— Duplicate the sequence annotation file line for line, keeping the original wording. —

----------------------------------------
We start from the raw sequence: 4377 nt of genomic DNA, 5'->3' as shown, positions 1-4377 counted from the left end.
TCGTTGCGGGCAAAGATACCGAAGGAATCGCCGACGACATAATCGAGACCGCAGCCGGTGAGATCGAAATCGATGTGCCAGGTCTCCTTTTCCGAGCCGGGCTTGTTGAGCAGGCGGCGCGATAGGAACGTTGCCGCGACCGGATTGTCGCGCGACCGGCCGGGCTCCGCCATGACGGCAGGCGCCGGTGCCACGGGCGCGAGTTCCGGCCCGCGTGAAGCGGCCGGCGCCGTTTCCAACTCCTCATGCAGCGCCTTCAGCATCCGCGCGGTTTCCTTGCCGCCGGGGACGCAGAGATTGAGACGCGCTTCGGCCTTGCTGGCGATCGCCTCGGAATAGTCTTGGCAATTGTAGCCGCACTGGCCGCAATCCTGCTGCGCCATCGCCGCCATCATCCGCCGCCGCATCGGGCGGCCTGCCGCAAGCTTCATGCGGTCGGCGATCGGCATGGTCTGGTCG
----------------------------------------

We start from the raw sequence: 4377 nt of genomic DNA, 5'->3' as shown, positions 1-4377 counted from the left end.
TCGTTGCGGGCAAAGATACCGAAGGAATCGCCGACGACATAATCGAGACCGCAGCCGGTGAGATCGAAATCGATGTGCCAGGTCTCCTTTTCCGAGCCGGGCTTGTTGAGCAGGCGGCGCGATAGGAACGTTGCCGCGACCGGATTGTCGCGCGACCGGCCGGGCTCCGCCATGACGGCAGGCGCCGGTGCCACGGGCGCGAGTTCCGGCCCGCGTGAAGCGGCCGGCGCCGTTTCCAACTCCTCATGCAGCGCCTTCAGCATCCGCGCGGTTTCCTTGCCGCCGGGGACGCAGAGATTGAGACGCGCTTCGGCCTTGCTGGCGATCGCCTCGGAATAGTCTTGGCAATTGTAGCCGCACTGGCCGCAATCCTGCTGCGCCATCGCCGCCATCATCCGCCGCCGCATCGGGCGGCCTGCCGCAAGCTTCATGCGGTCGGCGATCGGCATGGTCTGGTCG